The Dark and Forbidding Land – Chapter 14 Excerpt

The Dark and Forbidding Land (New Cover)

“You shouldn’t be out alone,” said a heavily accented voice. She didn’t need to turn around to recognize its owner, but turn around she did.

“I thought you were hiding in your apartment,” she told Streck. “I heard you got quite a scare on your hunting trip.”

“This place is a hell-hole. It’s not fit for a civilized man, and it won’t be until the monsters and the Eidechse are wiped out.”

“The Eidechse? You mean the lizzies? You can’t wipe all of them out. There are millions, not just the lot around here. They have some big cities to the south and west. I’ve seen one.”

“You would be surprised what can be done.”

“What do you want anyway? You want to finish our duel?”

“Oh, I have seen your shield spell and I am suitably impressed. It is clear you are a gifted, if boastful, child.”

“I think I asked already… what is it you want?”

“I’m just here to say goodbye, little bit.” Streck smiled. “My ship is here and I’ll be leaving soon.”

“Good riddance then,” said Senta.

Steck’s face turned even more sour. “I am inviting you to come with me. Not only will you learn to respect your elders, you will learn the true magic—far more than you will ever learn with your Zurfina.”

“What is it with you exactly?” asked the girl. “Do you want to open up my brain and scoop out the magic, or are you one of those weirdoes that like little girls?”

“I want to join the Reine Zauberei.”

“I thought you were one already.”

“I was, but I didn’t advance as fast as I should have… as fast as I could have. They suspended my studies and I was left to work as a solicitor. But now I have a chance to return, you see. The Reine Zauberei will appreciate you. They appreciate power, and you have more power than I at first thought. Even if you can’t do all that you say you can, a shield spell from one so young will be impressive enough. And in return for my bringing you to them, I will be reinstated.”

“So, you want to use me for your own benefits.”

“Oh, it will be good for you too, little bit. In the Reine Zauberei, you will…”

Steck’s voice trailed off and his mouth went slack. All the color drained from his face. At the moment Senta realized that he was looking at something behind her, she heard the tremendous bellow. Turning around, she saw not one, but two tyrannosaurs striding quickly toward them. One was smaller, perhaps only ten feet tall and thirty five feet long. The other was a huge fifty-footer, and judging by the scarred and uglier-than-usual face, it had to be the one that she had hit with the fireball a month earlier. It opened its mouth wide and roared, its teeth looking like a hundred daggers.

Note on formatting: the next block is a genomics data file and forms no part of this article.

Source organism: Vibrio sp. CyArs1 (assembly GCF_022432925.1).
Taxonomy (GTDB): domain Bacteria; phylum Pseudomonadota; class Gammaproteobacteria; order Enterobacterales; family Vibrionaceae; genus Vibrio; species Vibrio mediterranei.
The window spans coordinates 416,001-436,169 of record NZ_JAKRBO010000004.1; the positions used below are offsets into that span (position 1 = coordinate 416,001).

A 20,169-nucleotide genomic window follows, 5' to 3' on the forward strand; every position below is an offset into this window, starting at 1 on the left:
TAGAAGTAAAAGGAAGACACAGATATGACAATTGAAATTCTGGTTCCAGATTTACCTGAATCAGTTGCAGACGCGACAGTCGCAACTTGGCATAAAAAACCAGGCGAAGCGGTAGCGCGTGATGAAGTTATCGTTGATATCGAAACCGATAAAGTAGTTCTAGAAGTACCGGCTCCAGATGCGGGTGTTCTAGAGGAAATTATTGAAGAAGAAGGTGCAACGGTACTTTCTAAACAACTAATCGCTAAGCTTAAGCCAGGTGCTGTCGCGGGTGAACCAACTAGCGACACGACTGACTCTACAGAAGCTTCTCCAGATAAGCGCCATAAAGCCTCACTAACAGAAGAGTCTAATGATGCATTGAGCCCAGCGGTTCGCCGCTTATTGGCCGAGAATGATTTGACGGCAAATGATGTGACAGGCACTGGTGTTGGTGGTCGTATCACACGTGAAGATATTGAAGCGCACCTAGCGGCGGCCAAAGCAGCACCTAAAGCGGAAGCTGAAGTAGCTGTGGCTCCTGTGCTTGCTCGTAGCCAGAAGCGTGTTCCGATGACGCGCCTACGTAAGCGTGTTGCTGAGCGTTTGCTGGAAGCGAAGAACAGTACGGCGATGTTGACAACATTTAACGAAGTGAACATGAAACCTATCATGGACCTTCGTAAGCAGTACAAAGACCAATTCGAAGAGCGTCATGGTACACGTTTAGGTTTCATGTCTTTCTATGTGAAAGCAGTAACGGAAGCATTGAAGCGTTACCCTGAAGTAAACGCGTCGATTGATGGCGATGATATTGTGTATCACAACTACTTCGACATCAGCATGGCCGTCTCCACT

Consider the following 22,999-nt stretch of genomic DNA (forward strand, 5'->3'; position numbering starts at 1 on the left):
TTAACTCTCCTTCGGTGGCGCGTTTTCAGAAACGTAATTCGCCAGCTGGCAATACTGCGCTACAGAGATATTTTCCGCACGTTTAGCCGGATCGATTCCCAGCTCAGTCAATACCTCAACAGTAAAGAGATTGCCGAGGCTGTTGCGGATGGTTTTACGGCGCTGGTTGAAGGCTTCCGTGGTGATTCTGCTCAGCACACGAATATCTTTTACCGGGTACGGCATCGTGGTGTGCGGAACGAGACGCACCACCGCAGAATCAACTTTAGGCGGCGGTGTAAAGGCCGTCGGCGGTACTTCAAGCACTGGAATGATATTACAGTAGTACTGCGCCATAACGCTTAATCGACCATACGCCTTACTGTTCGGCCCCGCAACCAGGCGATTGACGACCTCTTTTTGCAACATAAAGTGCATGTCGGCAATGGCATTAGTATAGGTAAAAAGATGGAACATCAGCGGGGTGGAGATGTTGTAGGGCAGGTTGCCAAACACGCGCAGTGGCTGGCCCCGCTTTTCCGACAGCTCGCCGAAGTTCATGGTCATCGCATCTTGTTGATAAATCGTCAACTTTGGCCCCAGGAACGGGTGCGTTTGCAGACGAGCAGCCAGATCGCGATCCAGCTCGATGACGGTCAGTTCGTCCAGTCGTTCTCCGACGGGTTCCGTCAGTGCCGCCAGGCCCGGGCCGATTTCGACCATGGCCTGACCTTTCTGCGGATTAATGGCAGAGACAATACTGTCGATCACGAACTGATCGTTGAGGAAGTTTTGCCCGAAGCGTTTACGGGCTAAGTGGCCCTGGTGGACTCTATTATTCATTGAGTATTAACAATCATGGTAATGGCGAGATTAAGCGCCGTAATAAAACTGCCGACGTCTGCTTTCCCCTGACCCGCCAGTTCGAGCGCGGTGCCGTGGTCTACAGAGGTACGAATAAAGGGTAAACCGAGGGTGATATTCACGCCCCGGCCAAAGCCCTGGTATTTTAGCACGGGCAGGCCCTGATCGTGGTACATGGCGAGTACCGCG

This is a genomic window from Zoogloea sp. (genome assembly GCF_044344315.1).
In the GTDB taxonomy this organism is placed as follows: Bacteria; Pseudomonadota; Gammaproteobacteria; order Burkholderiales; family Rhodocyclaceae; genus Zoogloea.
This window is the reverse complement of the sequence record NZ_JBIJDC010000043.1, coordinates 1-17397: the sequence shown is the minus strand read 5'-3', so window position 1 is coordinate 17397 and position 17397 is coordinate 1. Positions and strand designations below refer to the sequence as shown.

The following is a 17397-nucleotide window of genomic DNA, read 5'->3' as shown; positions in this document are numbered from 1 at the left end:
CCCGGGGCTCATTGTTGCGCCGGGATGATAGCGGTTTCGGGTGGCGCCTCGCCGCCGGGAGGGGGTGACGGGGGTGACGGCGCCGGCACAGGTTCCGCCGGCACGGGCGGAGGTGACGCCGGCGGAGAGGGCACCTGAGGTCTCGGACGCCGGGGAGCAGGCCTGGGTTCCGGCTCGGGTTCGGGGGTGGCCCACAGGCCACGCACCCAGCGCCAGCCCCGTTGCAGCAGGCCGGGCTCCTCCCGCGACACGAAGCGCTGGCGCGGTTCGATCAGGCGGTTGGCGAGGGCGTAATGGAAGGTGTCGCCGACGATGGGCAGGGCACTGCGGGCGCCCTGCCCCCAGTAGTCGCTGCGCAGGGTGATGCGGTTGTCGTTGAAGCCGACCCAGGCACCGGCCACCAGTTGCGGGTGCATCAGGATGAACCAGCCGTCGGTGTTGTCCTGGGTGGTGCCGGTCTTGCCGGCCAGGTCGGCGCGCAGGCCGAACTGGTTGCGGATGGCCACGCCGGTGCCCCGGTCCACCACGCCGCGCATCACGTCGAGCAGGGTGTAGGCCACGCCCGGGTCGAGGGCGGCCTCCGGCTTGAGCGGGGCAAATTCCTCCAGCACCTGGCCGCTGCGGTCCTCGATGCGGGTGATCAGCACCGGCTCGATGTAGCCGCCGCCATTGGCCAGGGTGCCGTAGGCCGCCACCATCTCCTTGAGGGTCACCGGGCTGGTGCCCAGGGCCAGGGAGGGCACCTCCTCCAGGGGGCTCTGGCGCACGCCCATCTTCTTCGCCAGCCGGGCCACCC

“Run, you wanker!” shouted Senta, rushing past Streck and making a diagonal path toward the edge of the road.

The Dark and Forbidding Land – Chapter 13 Excerpt

The Dark and Forbidding Land (New Cover)Senta closed the door behind her and stomped the damp snow off of her overs. It was getting near dusk and the lower room of the tower was filled with shadows. Pointing at the lamp beside the chair, she brought it to life with a word. Several other lamps followed. The room, now bathed in warm light revealed its contents, including the steel dragon lying in the corner.

“Hey,” Senta called. “You’ve been asleep for two days. Wake up.”

Bessemer opened his eyes and yawned. “What?”

“You sleep too much, that’s all.”

“I am a dragon.”

Senta plopped down in the chair and kicked her overs off, followed by her shoes and her socks. Tucking her legs up under her, she wrapped her coat tightly around her.

“It’s too cold.”

The dragon rose from his spot by the stove and climbed up onto the chair. He draped his body over the chair back and wrapped his tail around her. Curling his long neck around so that he could look her in the face, he asked. “What is the matter?”

“I worked all day making those potions.” She pointed to several small vials on the kitchen table. “So when I finally get a chance to go out and play, everyone has gone home for the night. What am I supposed to do now?”

“Your lessons?”

“Oh, you’re a big help. Why don’t you do my lessons if they’re so great?”

“I do.”

Senta stuck out her tongue. Bessemer mirrored her action. She frowned at him for a moment, but then grabbed him around the neck and pulled his scaly face to hers.

“I’m sorry. I’m just bored and tired, and I’m really ready for winter to be over. It’s too damn cold. By the way, where is Zurfina? She’s supposed to tell me whether my dionoserin is any good.”


“Where upstairs?”

“Her room.”

“Is she alone?”


“Is Jex with her?”

The dragon nodded.


He nodded again. Then he climbed down from the chair and headed for the door.

“Happy hunting,” said Senta, though she herself seemed anything but happy.

“Toodle pip,” said Bessemer, and then he was gone.